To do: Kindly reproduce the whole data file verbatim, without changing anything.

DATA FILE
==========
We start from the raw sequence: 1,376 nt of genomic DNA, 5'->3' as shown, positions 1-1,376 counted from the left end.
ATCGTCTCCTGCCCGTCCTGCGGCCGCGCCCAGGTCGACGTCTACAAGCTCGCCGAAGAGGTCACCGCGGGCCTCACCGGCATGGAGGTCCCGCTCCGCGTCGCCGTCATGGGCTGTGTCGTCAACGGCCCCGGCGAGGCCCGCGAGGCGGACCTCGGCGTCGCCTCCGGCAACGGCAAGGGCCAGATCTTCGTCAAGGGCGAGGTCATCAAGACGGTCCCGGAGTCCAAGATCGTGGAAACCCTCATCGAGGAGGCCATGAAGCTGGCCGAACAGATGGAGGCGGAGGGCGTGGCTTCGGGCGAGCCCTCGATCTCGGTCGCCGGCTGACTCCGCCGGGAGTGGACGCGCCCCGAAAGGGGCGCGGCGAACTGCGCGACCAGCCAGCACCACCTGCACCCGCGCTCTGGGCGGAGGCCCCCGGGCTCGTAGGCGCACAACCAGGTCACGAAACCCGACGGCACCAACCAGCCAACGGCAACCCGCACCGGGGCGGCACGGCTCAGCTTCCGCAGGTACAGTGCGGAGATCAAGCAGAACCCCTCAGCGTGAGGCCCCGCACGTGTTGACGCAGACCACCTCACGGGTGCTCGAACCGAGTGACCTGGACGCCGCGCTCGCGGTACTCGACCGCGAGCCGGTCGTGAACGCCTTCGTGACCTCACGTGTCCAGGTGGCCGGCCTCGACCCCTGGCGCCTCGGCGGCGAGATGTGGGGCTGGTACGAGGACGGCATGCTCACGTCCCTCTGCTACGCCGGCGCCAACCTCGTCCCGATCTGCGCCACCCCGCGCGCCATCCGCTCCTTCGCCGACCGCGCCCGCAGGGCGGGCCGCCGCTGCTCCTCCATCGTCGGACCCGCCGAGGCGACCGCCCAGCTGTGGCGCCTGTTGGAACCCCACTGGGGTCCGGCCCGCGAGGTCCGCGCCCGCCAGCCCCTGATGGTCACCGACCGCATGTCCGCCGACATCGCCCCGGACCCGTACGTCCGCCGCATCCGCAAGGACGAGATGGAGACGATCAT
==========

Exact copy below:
We start from the raw sequence: 1,376 nt of genomic DNA, 5'->3' as shown, positions 1-1,376 counted from the left end.
ATCGTCTCCTGCCCGTCCTGCGGCCGCGCCCAGGTCGACGTCTACAAGCTCGCCGAAGAGGTCACCGCGGGCCTCACCGGCATGGAGGTCCCGCTCCGCGTCGCCGTCATGGGCTGTGTCGTCAACGGCCCCGGCGAGGCCCGCGAGGCGGACCTCGGCGTCGCCTCCGGCAACGGCAAGGGCCAGATCTTCGTCAAGGGCGAGGTCATCAAGACGGTCCCGGAGTCCAAGATCGTGGAAACCCTCATCGAGGAGGCCATGAAGCTGGCCGAACAGATGGAGGCGGAGGGCGTGGCTTCGGGCGAGCCCTCGATCTCGGTCGCCGGCTGACTCCGCCGGGAGTGGACGCGCCCCGAAAGGGGCGCGGCGAACTGCGCGACCAGCCAGCACCACCTGCACCCGCGCTCTGGGCGGAGGCCCCCGGGCTCGTAGGCGCACAACCAGGTCACGAAACCCGACGGCACCAACCAGCCAACGGCAACCCGCACCGGGGCGGCACGGCTCAGCTTCCGCAGGTACAGTGCGGAGATCAAGCAGAACCCCTCAGCGTGAGGCCCCGCACGTGTTGACGCAGACCACCTCACGGGTGCTCGAACCGAGTGACCTGGACGCCGCGCTCGCGGTACTCGACCGCGAGCCGGTCGTGAACGCCTTCGTGACCTCACGTGTCCAGGTGGCCGGCCTCGACCCCTGGCGCCTCGGCGGCGAGATGTGGGGCTGGTACGAGGACGGCATGCTCACGTCCCTCTGCTACGCCGGCGCCAACCTCGTCCCGATCTGCGCCACCCCGCGCGCCATCCGCTCCTTCGCCGACCGCGCCCGCAGGGCGGGCCGCCGCTGCTCCTCCATCGTCGGACCCGCCGAGGCGACCGCCCAGCTGTGGCGCCTGTTGGAACCCCACTGGGGTCCGGCCCGCGAGGTCCGCGCCCGCCAGCCCCTGATGGTCACCGACCGCATGTCCGCCGACATCGCCCCGGACCCGTACGTCCGCCGCATCCGCAAGGACGAGATGGAGACGATCAT